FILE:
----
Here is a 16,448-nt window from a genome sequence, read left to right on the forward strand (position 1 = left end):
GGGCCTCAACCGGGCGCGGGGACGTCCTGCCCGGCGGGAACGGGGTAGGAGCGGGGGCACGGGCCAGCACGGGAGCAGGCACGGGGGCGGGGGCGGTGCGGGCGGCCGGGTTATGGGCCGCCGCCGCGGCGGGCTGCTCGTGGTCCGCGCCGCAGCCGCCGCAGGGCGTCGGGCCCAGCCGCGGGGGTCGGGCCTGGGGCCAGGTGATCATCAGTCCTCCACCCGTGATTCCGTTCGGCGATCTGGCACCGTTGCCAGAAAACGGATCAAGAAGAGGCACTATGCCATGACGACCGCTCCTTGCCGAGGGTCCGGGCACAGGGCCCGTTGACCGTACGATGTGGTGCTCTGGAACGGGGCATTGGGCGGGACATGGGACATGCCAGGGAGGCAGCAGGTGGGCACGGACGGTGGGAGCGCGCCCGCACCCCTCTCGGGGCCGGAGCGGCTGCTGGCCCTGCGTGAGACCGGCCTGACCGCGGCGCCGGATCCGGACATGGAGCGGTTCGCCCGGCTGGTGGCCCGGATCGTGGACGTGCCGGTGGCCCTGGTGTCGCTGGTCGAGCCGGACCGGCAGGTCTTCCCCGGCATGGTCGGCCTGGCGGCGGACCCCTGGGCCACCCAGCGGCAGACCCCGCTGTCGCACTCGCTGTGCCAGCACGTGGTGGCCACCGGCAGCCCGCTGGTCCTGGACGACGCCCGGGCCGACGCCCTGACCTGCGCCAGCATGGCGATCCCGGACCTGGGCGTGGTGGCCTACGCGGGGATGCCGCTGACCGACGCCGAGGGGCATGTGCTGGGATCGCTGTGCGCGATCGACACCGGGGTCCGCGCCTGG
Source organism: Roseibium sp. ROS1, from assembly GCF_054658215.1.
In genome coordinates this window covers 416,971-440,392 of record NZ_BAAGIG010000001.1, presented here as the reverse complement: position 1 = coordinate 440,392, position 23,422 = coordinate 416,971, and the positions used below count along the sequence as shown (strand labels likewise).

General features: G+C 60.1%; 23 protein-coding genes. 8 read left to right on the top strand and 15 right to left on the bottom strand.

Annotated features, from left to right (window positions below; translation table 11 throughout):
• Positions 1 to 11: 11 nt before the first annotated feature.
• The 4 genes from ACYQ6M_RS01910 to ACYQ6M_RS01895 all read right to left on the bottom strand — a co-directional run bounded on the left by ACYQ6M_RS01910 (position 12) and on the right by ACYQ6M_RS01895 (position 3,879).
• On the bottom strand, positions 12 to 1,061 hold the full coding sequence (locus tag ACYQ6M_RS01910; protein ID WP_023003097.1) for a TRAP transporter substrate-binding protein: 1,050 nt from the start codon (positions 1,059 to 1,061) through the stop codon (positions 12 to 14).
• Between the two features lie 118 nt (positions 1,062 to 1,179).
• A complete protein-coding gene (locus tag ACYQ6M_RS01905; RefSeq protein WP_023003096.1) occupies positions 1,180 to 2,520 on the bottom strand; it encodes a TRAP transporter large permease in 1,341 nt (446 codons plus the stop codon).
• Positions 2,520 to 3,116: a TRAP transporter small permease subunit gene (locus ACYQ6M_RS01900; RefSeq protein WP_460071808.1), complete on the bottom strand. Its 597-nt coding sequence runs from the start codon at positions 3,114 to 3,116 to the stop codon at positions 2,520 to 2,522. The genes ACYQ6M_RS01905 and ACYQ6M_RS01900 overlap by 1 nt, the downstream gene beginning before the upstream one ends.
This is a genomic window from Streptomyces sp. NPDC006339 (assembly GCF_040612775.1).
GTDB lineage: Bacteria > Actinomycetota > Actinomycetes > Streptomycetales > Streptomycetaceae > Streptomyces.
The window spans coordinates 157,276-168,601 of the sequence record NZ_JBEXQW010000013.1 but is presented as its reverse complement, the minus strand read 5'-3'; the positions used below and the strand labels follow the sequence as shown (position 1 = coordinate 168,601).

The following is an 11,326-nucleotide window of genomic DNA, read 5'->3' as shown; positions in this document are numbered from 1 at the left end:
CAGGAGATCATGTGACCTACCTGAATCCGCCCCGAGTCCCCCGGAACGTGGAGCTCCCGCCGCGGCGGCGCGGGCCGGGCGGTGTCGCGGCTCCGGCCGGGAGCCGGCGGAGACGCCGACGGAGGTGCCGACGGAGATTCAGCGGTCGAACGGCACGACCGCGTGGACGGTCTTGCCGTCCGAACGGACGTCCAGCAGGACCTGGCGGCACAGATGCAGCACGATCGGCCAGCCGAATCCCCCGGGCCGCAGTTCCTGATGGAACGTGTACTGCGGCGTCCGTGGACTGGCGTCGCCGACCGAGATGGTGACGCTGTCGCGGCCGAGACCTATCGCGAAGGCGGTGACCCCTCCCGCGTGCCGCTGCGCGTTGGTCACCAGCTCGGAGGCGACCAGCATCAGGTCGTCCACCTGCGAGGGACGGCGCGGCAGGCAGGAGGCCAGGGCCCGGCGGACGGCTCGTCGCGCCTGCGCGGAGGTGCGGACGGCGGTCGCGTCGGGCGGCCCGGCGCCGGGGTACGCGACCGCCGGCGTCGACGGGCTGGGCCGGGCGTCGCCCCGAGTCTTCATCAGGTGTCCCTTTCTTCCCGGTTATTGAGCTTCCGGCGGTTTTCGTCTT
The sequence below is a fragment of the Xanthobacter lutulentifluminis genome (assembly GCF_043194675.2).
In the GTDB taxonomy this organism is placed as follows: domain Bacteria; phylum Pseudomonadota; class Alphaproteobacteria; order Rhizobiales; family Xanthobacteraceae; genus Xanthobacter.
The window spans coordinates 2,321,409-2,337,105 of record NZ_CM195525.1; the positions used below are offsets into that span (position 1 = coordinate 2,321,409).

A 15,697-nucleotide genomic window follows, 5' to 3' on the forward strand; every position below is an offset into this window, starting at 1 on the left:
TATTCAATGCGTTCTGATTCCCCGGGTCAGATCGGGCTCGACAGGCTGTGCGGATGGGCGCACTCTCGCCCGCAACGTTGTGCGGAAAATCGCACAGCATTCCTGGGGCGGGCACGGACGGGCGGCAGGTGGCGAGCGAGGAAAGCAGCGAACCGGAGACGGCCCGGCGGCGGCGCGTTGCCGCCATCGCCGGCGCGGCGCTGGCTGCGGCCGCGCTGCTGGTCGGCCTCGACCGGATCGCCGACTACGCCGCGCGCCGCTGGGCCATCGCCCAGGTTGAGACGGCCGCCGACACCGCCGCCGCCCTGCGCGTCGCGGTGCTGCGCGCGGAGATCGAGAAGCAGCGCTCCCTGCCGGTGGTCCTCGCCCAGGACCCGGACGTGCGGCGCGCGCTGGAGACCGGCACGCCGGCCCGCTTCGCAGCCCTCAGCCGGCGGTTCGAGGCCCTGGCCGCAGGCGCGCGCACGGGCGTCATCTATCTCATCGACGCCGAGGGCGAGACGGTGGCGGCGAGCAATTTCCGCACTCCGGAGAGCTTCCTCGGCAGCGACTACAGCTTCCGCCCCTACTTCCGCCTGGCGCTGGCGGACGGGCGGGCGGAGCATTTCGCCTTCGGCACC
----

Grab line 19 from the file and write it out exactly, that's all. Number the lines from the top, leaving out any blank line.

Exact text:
In the GTDB taxonomy this organism is placed as follows: domain Bacteria; phylum Pseudomonadota; class Alphaproteobacteria; order Rhizobiales; family Xanthobacteraceae; genus Xanthobacter.